For some of us, it’s not a great beach unless there’s a great beach bar associated with it. Waves too rough to fish or surf? I’ll just hang out at the bar. It’s gonna be pouring down rain all day? You know where to find me. But what makes a GREAT beach bar?
Here are 10 signs you’ve found the most idyllic sandy spot.
This might seem obvious, but it’s not quite as dumb as it sounds. After all, there are “beach bars” in Manhattan, including Jimmy Buffett’s brand-new Margaritaville resort in Times Square. And almost every beach town has cool bars that aren’t on (or even near) the actual waterfront. To be a truly great beach bar, you at least need an unobstructed view of the water. It doesn’t even have to be a view of the ocean or gulf. A great beach bar can be perched on a bay, lake, or canal. But you score big beach bonus points if guests track in the sand when they walk through the door (if there even is a door).
Speaking of which, it’s certainly possible to have a great beach bar without a fresh ocean breeze flowing through the space. But it really begins to feel authentic when the only thing keeping pesky flies off your beer bottle is a lime wedge and a steady coastal breeze. Bonus points for huge wicker ceiling fans that perpetually keep that salt air breezin’ by.
A true beach bar has embarrassingly low standards when it comes to dress codes. Every legit beach bar should welcome flip-flops and even outright bare feet. Throw in some ripped shirtless surfer dudes and a few pretty women in bikinis, and now you’re looking pretty darn beachy.
Live music can pump life into any dead space, but especially when it comes to beach bars. Whether they’re spinning outlaw country, Marley reggae, classic rock, or a swanky sunset ultra-lounge mix, music is an essential part of the best beach bar experiences. But hey, it doesn’t have to be live music, and you don’t even need a killer sound system. Sometimes a D-battery-powered boombox with the right “greatest hits” cassette can be just what the doctor (or bartender) ordered. Bonus points for a free jukebox that hasn’t changed its playlist in 30 or more years.
Hey, I love an ice-cold beer as much as the next person. But after a couple of cold brews, I’m usually ready for a real drink. You know, a pina colada or a frozen strawberry daiquiri. Okay, okay. I know. Those aren’t “real drinks.” I’m normally a neat bourbon or straight-up martini kinda guy. But, just between us, let’s admit it: nothing gets you in a beachier mood than a colorful cocktail punch with a big ol’ pineapple wedge stuck on the lip. Dirty Banana, anyone? Make up your own jokes.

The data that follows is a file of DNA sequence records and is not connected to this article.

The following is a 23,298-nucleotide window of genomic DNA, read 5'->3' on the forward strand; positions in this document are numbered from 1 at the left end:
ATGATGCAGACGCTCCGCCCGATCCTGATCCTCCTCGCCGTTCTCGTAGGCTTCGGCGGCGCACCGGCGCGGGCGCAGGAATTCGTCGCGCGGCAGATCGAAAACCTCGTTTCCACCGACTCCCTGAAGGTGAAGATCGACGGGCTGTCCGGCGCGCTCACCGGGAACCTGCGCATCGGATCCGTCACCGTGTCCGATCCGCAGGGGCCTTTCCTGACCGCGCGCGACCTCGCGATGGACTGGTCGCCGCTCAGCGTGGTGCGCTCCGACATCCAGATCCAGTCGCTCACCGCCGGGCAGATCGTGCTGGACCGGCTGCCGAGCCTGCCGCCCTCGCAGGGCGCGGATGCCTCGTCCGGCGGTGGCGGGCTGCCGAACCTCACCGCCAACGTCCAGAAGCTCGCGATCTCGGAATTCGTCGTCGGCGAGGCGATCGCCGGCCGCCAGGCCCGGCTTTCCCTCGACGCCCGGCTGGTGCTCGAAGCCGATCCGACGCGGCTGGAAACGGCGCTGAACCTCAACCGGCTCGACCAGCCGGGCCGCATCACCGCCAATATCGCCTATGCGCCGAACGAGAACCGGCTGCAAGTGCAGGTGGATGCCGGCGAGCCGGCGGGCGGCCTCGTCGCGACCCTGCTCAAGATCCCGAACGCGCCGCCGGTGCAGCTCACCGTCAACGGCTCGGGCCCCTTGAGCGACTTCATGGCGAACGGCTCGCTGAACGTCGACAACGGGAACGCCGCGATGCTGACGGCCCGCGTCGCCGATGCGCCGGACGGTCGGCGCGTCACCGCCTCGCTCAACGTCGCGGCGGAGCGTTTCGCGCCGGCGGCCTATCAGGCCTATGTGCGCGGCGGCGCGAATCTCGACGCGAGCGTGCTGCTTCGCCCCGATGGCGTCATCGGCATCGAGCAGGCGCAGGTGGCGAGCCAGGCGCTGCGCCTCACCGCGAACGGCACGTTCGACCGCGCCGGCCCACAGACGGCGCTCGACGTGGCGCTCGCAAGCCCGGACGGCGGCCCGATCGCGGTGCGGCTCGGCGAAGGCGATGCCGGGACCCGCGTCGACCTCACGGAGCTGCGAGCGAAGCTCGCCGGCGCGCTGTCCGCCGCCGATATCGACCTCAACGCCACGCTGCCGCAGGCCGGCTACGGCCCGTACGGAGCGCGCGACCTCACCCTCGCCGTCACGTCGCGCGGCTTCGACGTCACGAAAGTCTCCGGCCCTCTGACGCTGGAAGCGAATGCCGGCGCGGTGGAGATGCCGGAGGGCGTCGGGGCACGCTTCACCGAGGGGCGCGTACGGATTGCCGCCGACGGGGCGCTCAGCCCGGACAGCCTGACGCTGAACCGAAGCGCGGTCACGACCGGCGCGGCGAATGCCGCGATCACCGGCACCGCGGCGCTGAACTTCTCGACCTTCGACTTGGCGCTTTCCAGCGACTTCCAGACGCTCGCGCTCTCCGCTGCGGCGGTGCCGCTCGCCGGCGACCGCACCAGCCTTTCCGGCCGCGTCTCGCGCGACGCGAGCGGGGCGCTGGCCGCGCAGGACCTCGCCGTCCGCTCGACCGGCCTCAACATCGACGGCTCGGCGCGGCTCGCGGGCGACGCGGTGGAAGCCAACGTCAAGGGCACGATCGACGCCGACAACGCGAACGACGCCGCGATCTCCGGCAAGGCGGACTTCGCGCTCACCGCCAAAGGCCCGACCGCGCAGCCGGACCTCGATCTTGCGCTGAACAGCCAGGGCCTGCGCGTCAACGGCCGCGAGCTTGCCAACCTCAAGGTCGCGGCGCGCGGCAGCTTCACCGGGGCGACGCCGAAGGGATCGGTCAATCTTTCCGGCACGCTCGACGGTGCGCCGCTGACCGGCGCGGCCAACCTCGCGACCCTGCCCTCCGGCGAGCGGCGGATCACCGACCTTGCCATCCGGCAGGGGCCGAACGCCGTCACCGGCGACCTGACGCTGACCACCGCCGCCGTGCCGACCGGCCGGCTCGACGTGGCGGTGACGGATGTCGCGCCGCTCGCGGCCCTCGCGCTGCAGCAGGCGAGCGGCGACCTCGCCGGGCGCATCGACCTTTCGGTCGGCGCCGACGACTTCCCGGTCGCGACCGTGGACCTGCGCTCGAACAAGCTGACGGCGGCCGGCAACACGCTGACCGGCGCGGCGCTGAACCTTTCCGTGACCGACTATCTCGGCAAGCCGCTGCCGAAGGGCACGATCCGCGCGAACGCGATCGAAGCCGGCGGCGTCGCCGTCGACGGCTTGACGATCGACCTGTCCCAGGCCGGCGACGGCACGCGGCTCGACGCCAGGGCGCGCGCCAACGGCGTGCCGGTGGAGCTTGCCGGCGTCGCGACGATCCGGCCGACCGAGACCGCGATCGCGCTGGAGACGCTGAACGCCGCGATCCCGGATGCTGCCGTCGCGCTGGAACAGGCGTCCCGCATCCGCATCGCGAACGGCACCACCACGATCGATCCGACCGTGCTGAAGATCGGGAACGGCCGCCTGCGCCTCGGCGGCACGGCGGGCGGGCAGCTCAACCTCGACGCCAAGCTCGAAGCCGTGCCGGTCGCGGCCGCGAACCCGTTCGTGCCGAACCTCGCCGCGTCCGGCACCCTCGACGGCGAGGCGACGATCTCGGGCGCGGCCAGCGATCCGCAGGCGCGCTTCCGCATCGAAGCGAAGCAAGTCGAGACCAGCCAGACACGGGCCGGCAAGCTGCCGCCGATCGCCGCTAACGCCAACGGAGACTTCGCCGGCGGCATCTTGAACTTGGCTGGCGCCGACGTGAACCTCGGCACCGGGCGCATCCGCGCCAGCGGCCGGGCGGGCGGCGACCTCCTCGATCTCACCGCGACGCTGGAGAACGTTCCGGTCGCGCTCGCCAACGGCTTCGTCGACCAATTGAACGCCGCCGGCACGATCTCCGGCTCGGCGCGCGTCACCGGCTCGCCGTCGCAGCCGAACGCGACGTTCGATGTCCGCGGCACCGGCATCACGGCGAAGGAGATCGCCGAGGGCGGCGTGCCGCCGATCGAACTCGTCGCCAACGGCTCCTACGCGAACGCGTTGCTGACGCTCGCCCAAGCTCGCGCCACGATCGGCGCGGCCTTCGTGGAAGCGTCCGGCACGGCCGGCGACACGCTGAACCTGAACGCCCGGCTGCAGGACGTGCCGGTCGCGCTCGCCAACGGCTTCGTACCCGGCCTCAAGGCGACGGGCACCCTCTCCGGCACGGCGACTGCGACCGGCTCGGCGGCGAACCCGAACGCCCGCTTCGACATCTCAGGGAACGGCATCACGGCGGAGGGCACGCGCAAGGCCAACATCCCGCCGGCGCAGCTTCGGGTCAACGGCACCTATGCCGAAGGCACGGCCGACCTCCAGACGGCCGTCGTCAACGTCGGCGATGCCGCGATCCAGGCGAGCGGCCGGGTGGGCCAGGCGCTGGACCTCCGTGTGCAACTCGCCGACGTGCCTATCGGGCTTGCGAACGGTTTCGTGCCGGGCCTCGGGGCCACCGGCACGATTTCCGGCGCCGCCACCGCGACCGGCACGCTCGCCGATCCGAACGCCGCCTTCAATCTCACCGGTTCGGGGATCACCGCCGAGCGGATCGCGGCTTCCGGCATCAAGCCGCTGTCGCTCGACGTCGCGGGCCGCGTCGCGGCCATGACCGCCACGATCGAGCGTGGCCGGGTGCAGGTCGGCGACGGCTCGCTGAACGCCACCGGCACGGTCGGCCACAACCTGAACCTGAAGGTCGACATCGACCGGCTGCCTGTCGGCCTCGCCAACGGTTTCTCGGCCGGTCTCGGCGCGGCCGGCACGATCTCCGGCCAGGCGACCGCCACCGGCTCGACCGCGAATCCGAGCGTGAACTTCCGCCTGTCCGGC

Beach volleyball. Shuffleboard. Cornhole. Hook and ring. Ladder toss. When you finally find your ideal beach bar, you’re gonna wanna hang out for a while. The best beach bars provide you with an excuse to hang out all day and all night. Not that you needed an excuse, but you feel (and look) like less of an alcoholic when you have something to pass the time besides just dangling your sandy toes off the barstool.
No, we’re not talking about the bartender or wait staff. We’re talking about Wi-Fi and mobile phone service. In an era where most of us are addicted to an assortment of digital screens, it’s nice when a beach bar forces us to live in a precious real-world moment rather than in a virtual universe full of endless bad news and negative energy. Let’s admit it: it’s hard to put the phone down, especially when you’re eager to “check-in” to your newly discovered tropical paradise. So kudos to those disconnected beach bars that don’t give us any choice but to live in the moment.
Not all beach bars are blessed enough to face due west. Setting such a sky-high standard would seem particularly unfair to all the geographically-challenged beach bars along any eastern shore. But let’s admit it, a bar definitely scores big if it boasts an epic sunset vista. Bonus points if the bar has a special ritual commemorating the daily moment when another sun slips down into the sea. (But subtract points if that ritual spoils the serene moment with something like a deafening cannon blast.)
Most bars can only be accessed by car or foot. A good beach bar can also be accessed by boat. A GREAT beach bar can ONLY be accessed by boat. Whether it’s a rickety old dock or a high-tide hull slide, it’s always better to beach bar by boat when possible.
Okay, this is wishlisting just a little. This one’s more “beach bar bonus point” material than an absolutely essential requirement. But if the bar offers an old rope hammock swaying somewhere under the palms, just begging for a late-afternoon siesta, that’s gotta be worth a little something.